There are religious dimensions to many facets of mental illness.  The dogmas of all major religions are delusions, by the standards applied by mental health professionals, but participants in organized religions are able to defend themselves from the discriminatory treatment that is applied to other individuals perceived to be delusional.  Probably many of us have heard Christians talk about their personal experiences with their higher powers, but psychiatrists have a license to diagnose people with mental illness on the basis of information provided regarding their subjective experiences which have given rise to religious and spiritual beliefs.  Like Thomas Szasz says, psychiatrists often function as “reality enforcers” who generalize about phenomena that they have not even attempted to understand—and why should they?  It is not necessary for the person with power to consider the plight of the person whose spirit they are crushing.  Mental health, like all health care in the United States, is business, and nobody is expected to get to the bottom of the complex issues underlying a particular person’s psychosis.  It is rare that I encounter anyone whose professional training or experience with mental health issues leads them to consider the possibility that psychosis is a growth phase, or a necessary prerequisite of redefining oneself or entering into a deeper understanding of one self, or one’s relationship with society, or a natural part of one’s personal development.  I have wondered before if we are like tadpoles who are prevented from becoming frogs, or caterpillars who are prevented from becoming butterflies, because of the cultural parameters and negative reinforcement systems imposed by society.  I have recently learned, from 23andme.com, that one of my genetic traits is that I have a weaker response to negative feedback/punishment than a vast majority of the population.  This has given me pause to consider the occasions where I refused to capitulate, and I persisted in pushing my controversial point of view beyond the point of what other members of my community deemed to be ordinary or reasonable.  Without engaging in any unprotected speech activities, I was hospitalized on numerous occasions for incidents where I was well aware that I was neither a danger to myself, nor to others, nor unable to care for myself.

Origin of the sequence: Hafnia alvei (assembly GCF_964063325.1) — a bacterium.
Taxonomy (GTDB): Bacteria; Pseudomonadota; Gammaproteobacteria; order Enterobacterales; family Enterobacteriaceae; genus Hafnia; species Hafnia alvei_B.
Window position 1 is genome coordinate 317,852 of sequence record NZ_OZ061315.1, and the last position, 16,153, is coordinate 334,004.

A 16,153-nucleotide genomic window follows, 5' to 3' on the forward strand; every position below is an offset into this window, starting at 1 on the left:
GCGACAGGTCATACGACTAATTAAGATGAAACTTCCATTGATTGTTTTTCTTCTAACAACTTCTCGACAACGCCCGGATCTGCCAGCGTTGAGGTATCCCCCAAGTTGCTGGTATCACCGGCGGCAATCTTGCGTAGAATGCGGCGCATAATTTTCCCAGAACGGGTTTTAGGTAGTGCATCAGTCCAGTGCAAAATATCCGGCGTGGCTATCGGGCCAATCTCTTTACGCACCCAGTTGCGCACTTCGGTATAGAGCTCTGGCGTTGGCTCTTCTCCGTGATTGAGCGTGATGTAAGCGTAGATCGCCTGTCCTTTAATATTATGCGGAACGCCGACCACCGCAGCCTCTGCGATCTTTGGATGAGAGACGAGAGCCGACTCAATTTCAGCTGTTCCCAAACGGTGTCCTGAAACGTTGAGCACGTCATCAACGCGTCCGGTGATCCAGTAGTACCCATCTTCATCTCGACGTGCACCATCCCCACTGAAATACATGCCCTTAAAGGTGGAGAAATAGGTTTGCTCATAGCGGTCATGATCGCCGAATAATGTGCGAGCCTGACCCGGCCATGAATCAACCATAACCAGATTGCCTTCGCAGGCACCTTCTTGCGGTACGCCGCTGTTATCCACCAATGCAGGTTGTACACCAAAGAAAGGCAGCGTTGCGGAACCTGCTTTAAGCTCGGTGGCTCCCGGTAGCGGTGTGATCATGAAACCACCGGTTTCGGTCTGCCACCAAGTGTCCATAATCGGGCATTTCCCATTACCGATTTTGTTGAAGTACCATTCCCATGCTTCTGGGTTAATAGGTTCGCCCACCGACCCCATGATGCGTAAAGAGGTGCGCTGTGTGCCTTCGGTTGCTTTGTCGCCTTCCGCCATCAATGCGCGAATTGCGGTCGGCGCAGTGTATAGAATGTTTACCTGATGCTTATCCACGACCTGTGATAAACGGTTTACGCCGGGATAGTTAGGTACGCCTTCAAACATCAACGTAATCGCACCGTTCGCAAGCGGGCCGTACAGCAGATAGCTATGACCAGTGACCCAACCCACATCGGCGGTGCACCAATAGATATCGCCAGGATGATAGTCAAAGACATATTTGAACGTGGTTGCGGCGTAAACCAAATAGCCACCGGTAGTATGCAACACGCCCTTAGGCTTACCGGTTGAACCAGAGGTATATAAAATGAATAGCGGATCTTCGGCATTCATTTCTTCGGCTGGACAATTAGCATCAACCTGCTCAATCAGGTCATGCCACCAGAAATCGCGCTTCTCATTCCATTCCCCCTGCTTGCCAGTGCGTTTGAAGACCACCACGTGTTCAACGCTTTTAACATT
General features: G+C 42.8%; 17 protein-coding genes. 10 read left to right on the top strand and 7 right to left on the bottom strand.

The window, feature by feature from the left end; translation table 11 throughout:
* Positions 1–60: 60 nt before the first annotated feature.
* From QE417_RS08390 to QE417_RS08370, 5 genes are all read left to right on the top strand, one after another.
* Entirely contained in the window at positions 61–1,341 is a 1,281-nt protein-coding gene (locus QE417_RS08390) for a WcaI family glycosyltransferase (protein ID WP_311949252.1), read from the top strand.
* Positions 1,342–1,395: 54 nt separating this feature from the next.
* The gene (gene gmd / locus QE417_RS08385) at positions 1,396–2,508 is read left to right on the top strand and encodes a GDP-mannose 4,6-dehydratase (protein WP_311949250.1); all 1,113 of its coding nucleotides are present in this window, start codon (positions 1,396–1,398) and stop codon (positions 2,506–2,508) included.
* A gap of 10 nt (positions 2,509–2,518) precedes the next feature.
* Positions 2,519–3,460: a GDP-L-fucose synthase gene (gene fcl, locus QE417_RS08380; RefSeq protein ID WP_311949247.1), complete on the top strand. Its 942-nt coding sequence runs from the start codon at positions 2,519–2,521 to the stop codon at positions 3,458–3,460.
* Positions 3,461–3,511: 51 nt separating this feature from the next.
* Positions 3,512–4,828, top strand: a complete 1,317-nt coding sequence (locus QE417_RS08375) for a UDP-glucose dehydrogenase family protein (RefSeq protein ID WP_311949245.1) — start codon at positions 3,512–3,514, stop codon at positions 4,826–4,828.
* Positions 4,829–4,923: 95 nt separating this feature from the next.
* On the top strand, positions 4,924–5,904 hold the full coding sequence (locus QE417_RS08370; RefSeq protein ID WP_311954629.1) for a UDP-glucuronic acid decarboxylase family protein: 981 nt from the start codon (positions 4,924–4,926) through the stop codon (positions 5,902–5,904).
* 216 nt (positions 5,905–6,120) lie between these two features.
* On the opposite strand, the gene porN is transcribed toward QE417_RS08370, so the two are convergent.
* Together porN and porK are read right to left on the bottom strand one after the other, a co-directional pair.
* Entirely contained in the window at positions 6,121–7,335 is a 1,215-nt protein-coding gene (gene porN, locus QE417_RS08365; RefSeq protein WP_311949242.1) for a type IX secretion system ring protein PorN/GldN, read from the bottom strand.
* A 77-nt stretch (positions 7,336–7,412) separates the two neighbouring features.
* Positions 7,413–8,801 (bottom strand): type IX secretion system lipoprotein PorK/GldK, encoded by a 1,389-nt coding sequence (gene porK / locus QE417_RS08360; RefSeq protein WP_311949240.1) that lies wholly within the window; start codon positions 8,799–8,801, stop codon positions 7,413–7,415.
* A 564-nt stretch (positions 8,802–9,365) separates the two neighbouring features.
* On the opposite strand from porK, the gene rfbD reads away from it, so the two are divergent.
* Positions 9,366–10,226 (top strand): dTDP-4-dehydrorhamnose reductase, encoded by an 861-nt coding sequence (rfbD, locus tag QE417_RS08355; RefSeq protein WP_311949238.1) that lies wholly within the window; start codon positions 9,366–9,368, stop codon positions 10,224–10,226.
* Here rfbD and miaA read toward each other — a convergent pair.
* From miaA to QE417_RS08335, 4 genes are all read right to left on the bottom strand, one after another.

By Soteria on 2014 02 14, 4:15 pm CDT